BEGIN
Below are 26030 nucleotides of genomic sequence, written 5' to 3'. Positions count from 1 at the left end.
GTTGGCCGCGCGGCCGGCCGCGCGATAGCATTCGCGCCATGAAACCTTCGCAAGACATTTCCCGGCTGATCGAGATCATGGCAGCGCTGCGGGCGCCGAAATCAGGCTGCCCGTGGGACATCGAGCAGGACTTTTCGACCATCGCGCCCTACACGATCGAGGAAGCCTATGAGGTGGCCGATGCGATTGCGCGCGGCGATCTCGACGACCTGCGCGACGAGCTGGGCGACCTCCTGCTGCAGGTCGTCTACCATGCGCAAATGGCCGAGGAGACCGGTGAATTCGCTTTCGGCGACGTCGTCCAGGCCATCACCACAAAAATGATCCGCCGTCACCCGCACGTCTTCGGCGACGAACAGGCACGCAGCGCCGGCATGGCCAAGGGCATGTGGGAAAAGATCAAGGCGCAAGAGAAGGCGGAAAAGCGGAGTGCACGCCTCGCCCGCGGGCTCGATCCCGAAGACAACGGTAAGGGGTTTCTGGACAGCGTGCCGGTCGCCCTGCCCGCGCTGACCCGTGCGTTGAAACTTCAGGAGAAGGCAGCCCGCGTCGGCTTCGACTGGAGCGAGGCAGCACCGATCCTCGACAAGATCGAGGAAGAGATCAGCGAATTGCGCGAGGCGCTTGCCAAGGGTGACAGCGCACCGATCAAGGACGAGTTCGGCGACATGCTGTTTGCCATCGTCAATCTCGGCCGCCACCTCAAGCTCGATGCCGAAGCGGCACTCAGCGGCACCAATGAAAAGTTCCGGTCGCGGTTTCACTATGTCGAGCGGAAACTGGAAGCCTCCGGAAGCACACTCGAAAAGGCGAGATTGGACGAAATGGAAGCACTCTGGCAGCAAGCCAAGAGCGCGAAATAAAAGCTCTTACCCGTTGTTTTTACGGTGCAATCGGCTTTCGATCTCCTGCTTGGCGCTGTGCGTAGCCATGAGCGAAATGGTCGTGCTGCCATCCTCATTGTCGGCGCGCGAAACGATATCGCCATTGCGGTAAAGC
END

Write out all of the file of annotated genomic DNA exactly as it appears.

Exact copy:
Below are 26030 nucleotides of genomic sequence, written 5' to 3'. Positions count from 1 at the left end.
GTTGGCCGCGCGGCCGGCCGCGCGATAGCATTCGCGCCATGAAACCTTCGCAAGACATTTCCCGGCTGATCGAGATCATGGCAGCGCTGCGGGCGCCGAAATCAGGCTGCCCGTGGGACATCGAGCAGGACTTTTCGACCATCGCGCCCTACACGATCGAGGAAGCCTATGAGGTGGCCGATGCGATTGCGCGCGGCGATCTCGACGACCTGCGCGACGAGCTGGGCGACCTCCTGCTGCAGGTCGTCTACCATGCGCAAATGGCCGAGGAGACCGGTGAATTCGCTTTCGGCGACGTCGTCCAGGCCATCACCACAAAAATGATCCGCCGTCACCCGCACGTCTTCGGCGACGAACAGGCACGCAGCGCCGGCATGGCCAAGGGCATGTGGGAAAAGATCAAGGCGCAAGAGAAGGCGGAAAAGCGGAGTGCACGCCTCGCCCGCGGGCTCGATCCCGAAGACAACGGTAAGGGGTTTCTGGACAGCGTGCCGGTCGCCCTGCCCGCGCTGACCCGTGCGTTGAAACTTCAGGAGAAGGCAGCCCGCGTCGGCTTCGACTGGAGCGAGGCAGCACCGATCCTCGACAAGATCGAGGAAGAGATCAGCGAATTGCGCGAGGCGCTTGCCAAGGGTGACAGCGCACCGATCAAGGACGAGTTCGGCGACATGCTGTTTGCCATCGTCAATCTCGGCCGCCACCTCAAGCTCGATGCCGAAGCGGCACTCAGCGGCACCAATGAAAAGTTCCGGTCGCGGTTTCACTATGTCGAGCGGAAACTGGAAGCCTCCGGAAGCACACTCGAAAAGGCGAGATTGGACGAAATGGAAGCACTCTGGCAGCAAGCCAAGAGCGCGAAATAAAAGCTCTTACCCGTTGTTTTTACGGTGCAATCGGCTTTCGATCTCCTGCTTGGCGCTGTGCGTAGCCATGAGCGAAATGGTCGTGCTGCCATCCTCATTGTCGGCGCGCGAAACGATATCGCCATTGCGGTAAAGC